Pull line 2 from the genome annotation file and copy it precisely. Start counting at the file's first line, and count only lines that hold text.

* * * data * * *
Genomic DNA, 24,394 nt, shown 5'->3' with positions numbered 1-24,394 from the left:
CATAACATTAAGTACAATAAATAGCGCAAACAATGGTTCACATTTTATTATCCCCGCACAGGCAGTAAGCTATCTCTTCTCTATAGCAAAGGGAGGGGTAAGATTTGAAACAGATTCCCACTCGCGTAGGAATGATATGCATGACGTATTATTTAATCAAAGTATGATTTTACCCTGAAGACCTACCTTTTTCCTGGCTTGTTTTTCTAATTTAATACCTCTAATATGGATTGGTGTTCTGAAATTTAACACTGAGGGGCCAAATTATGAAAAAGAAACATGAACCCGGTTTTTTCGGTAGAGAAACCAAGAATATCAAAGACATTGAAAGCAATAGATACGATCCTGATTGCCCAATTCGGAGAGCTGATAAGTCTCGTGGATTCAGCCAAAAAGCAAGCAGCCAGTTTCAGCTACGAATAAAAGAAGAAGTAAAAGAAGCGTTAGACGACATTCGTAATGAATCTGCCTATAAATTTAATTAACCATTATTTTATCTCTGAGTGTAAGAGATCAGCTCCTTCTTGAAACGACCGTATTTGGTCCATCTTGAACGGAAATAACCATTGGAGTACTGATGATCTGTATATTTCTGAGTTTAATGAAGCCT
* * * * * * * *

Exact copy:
CATAACATTAAGTACAATAAATAGCGCAAACAATGGTTCACATTTTATTATCCCCGCACAGGCAGTAAGCTATCTCTTCTCTATAGCAAAGGGAGGGGTAAGATTTGAAACAGATTCCCACTCGCGTAGGAATGATATGCATGACGTATTATTTAATCAAAGTATGATTTTACCCTGAAGACCTACCTTTTTCCTGGCTTGTTTTTCTAATTTAATACCTCTAATATGGATTGGTGTTCTGAAATTTAACACTGAGGGGCCAAATTATGAAAAAGAAACATGAACCCGGTTTTTTCGGTAGAGAAACCAAGAATATCAAAGACATTGAAAGCAATAGATACGATCCTGATTGCCCAATTCGGAGAGCTGATAAGTCTCGTGGATTCAGCCAAAAAGCAAGCAGCCAGTTTCAGCTACGAATAAAAGAAGAAGTAAAAGAAGCGTTAGACGACATTCGTAATGAATCTGCCTATAAATTTAATTAACCATTATTTTATCTCTGAGTGTAAGAGATCAGCTCCTTCTTGAAACGACCGTATTTGGTCCATCTTGAACGGAAATAACCATTGGAGTACTGATGATCTGTATATTTCTGAGTTTAATGAAGCCT